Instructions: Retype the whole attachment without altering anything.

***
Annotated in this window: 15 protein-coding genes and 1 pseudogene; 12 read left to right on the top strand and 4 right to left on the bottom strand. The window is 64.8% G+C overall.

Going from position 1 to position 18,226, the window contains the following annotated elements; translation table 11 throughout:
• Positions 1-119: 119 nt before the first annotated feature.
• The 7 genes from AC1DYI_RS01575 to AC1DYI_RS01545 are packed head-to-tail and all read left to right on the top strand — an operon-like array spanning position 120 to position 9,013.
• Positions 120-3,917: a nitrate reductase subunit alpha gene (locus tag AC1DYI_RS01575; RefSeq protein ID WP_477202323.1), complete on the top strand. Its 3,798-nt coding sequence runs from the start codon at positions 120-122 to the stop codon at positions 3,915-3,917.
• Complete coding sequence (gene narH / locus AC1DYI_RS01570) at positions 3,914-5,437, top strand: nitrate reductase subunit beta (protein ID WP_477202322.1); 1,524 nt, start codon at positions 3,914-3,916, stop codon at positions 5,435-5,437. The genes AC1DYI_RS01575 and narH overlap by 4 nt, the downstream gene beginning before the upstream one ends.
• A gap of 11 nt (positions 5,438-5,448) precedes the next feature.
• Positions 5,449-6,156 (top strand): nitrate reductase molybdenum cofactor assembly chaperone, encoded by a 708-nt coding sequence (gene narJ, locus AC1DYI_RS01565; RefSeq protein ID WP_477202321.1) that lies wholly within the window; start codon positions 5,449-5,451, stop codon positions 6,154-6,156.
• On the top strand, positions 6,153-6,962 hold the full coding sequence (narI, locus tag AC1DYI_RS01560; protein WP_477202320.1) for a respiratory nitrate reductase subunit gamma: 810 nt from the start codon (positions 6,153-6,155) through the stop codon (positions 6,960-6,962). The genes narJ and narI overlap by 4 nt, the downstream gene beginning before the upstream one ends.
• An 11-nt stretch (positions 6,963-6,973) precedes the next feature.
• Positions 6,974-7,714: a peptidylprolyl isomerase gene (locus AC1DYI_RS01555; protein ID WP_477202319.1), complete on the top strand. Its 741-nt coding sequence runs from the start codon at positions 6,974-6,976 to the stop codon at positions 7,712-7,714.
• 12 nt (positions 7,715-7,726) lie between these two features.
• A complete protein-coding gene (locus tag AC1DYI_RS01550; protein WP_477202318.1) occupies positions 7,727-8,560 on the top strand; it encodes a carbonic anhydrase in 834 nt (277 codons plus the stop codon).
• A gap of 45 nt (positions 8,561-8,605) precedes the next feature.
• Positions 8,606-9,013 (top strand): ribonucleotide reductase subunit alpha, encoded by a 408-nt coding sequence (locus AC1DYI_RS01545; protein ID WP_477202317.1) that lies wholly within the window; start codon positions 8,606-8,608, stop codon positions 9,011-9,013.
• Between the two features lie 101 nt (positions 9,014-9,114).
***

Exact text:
Annotated in this window: 15 protein-coding genes and 1 pseudogene; 12 read left to right on the top strand and 4 right to left on the bottom strand. The window is 64.8% G+C overall.

Going from position 1 to position 18,226, the window contains the following annotated elements; translation table 11 throughout:
• Positions 1-119: 119 nt before the first annotated feature.
• The 7 genes from AC1DYI_RS01575 to AC1DYI_RS01545 are packed head-to-tail and all read left to right on the top strand — an operon-like array spanning position 120 to position 9,013.
• Positions 120-3,917: a nitrate reductase subunit alpha gene (locus tag AC1DYI_RS01575; RefSeq protein ID WP_477202323.1), complete on the top strand. Its 3,798-nt coding sequence runs from the start codon at positions 120-122 to the stop codon at positions 3,915-3,917.
• Complete coding sequence (gene narH / locus AC1DYI_RS01570) at positions 3,914-5,437, top strand: nitrate reductase subunit beta (protein ID WP_477202322.1); 1,524 nt, start codon at positions 3,914-3,916, stop codon at positions 5,435-5,437. The genes AC1DYI_RS01575 and narH overlap by 4 nt, the downstream gene beginning before the upstream one ends.
• A gap of 11 nt (positions 5,438-5,448) precedes the next feature.
• Positions 5,449-6,156 (top strand): nitrate reductase molybdenum cofactor assembly chaperone, encoded by a 708-nt coding sequence (gene narJ, locus AC1DYI_RS01565; RefSeq protein ID WP_477202321.1) that lies wholly within the window; start codon positions 5,449-5,451, stop codon positions 6,154-6,156.
• On the top strand, positions 6,153-6,962 hold the full coding sequence (narI, locus tag AC1DYI_RS01560; protein WP_477202320.1) for a respiratory nitrate reductase subunit gamma: 810 nt from the start codon (positions 6,153-6,155) through the stop codon (positions 6,960-6,962). The genes narJ and narI overlap by 4 nt, the downstream gene beginning before the upstream one ends.
• An 11-nt stretch (positions 6,963-6,973) precedes the next feature.
• Positions 6,974-7,714: a peptidylprolyl isomerase gene (locus AC1DYI_RS01555; protein ID WP_477202319.1), complete on the top strand. Its 741-nt coding sequence runs from the start codon at positions 6,974-6,976 to the stop codon at positions 7,712-7,714.
• 12 nt (positions 7,715-7,726) lie between these two features.
• A complete protein-coding gene (locus tag AC1DYI_RS01550; protein WP_477202318.1) occupies positions 7,727-8,560 on the top strand; it encodes a carbonic anhydrase in 834 nt (277 codons plus the stop codon).
• A gap of 45 nt (positions 8,561-8,605) precedes the next feature.
• Positions 8,606-9,013 (top strand): ribonucleotide reductase subunit alpha, encoded by a 408-nt coding sequence (locus AC1DYI_RS01545; protein ID WP_477202317.1) that lies wholly within the window; start codon positions 8,606-8,608, stop codon positions 9,011-9,013.
• Between the two features lie 101 nt (positions 9,014-9,114).